Local artist utilizes new technology to create illustrations

<strong>Illustrator Charles Clatterbuck holds the children’s book A Leprechaun Named Big Hat, which he illustrated and his daughter, Denise Beck, wrote. Beck holds one of Clatterbuck’s pirate illustrations.</strong>

Illustrator Charles Clatterbuck holds the children’s book A Leprechaun Named Big Hat, which he illustrated and his daughter, Denise Beck, wrote. Beck holds one of Clatterbuck’s pirate illustrations.

Athena Mekis
Staff Writer

Local illustrator Charles Clatterbuck, 76, embraced computer programming to modernize his artistic capabilities and was able to publish a children’s book, A Leprechaun Named Big Hat, in the process.
Clatterbuck attended Walden School of Multimedia (Walden) in Anaheim for graphic art and earned a degree at 65. At Walden, Clatterbuck learned how to upload his illustrations to Photoshop and now uses a tablet and a tablet-pen to colorize his pencil-drawn illustrations.
“This technique has taken over for me,” he said.
To publish the book, Clatterbuck collaborated with his daughter, Denise Beck. He created a new series of leprechaun illustrations, and Beck wrote the storyline behind all of the characters.
Clatterbuck’s past collections of characters have been featured at art shows around Long Beach. During his shows, admirers of his work asked him what the back stories of the characters were, and that’s when the idea for a children’s book began.

<strong>The eBook cover for A Leprechaun Named Big Hat.</strong>

The eBook cover for A Leprechaun Named Big Hat.

To develop back stories, Beck gave each leprechaun a name. Then, he began researching leprechaun myths, which snowballed into a story about the main character, Big Hat, who decided to “break the silence between humans and [leprechauns], risking everything,”Beck said.
Clatterbuck has several series of characters, including clowns, pirates, trolls, and his upcoming set of jesters. His method of drawing characters starts with one facial feature such as the nose and then continues from that focal point. He never knows what the final character will look like.
“Attitude is the most important aspect of a character,” Clatterbuck said, revealing that he gets many of his facial-feature ideas from watching people at the gym.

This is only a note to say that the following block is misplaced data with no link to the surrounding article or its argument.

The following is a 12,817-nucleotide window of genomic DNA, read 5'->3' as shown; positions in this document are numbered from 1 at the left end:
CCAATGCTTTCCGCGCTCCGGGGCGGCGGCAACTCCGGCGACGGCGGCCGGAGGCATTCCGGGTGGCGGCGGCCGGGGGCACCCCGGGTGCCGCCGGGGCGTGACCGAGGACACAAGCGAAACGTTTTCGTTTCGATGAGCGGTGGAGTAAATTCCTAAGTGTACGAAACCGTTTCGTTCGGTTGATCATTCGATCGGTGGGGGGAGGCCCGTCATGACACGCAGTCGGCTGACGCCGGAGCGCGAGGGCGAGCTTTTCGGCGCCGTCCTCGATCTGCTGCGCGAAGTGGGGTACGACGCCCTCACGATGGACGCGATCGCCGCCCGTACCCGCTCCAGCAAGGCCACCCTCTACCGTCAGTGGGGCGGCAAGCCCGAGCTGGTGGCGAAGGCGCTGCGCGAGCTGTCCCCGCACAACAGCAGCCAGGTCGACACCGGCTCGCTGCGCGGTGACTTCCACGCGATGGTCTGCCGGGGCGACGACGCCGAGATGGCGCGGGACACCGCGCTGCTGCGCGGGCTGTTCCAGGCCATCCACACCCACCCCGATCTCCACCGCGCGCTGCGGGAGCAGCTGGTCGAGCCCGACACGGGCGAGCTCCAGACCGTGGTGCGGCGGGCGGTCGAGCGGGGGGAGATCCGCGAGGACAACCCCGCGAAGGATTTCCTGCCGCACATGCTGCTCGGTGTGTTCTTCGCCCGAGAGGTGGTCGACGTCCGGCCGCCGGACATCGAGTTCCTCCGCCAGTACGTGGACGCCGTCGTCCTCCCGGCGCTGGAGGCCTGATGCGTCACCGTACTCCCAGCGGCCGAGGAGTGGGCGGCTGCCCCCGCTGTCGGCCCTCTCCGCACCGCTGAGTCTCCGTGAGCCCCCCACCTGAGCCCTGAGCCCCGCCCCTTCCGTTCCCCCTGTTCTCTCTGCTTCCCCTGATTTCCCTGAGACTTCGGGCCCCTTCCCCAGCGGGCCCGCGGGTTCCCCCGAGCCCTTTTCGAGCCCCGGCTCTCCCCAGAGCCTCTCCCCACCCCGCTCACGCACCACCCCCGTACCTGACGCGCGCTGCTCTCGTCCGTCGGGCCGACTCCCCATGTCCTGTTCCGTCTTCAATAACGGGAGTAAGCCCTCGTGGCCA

The inner artist
“My eighth-grade teacher just marveled over the dumbest pictures [I drew] of stick figures, but it evidently told a story, and she got a hold of my parents and said [my art] was just wonderful,” he said. “And that just set me off. I said, ‘Maybe I can do this; maybe I can draw.’”
Around that time, he spent many hours in study hall drawing pin-up girls from “cheesecake” calendars, which is how he learned how to draw.
“Drawing is not taught,” he said. “It’s something that comes out from inside.”
He continued to develop his artistic abilities at Kent State University in Ohio, where he received a bachelor’s of fine arts at 20.

The working artist
After college, Clatterbuck soon began working as an art director at a department store called O’Neil’s, where he says he was highly paid to hire and manage 17 women artists who supplied 10 department stores with black-and-white pastel paintings of shoes.
“Most artists specialize in fields,” Clatterbuck said. “I can do just about any kind of drawing, like cartoon drawings, drawings of inventions and architectural drawings.”
One of Clatterbuck’s less successful jobs was selling sculptures in the mall.
“These other women would come along with dainty [trinkets]. People would come by raving and ask, ‘how much is it?’ and she’d say, ‘Oh, a dollar and a quarter, a dollar and a quarter.’ She’d go home with like $200 at the end of the day,” Clatterbuck said. “And I was just standing there saying, ‘Hey, come here, man. Do you want to take a look at this?”
Clatterbuck worked in advertising for a short time, producing ad campaigns for Camel cigarettes and used car companies, but playing the drums with a house band at hotels was his most successful and long-term job. He learned how to play the drums at age 5 from a vaudevillian who was a strict mentor and insisted that there was only one right way to play the drums.
When Clatterbuck was drafted into the U.S. Army between World War ll and the Korean War, he played drums for funerals.
“I hated the Army with a passion, and they wouldn’t let me go,” he said. “They said, ‘No, you’re the head of the drum section, so you’re not allowed to go.’”
But the real reason he hated the Army was that he wanted to be a pilot in the Air Force. He had trained to become a pilot in high school in Reserve Officer Training Corps (ROTC), but ultimately wasn’t permitted to fly because of bad eyesight. Instead, he became known to his peers as “the guy who could get you out of the Army,” Clatterbuck said. “I showed them how to write a letter to their congressmen.”
To view Clatterbuck’s illustrations, visit artwanted.com and search for Charles Clatterbuck.
To purchase the book A Leprechaun Named Big Hat, visit blurb.com/books/784419.

Leave a Reply

Your email address will not be published. Required fields are marked *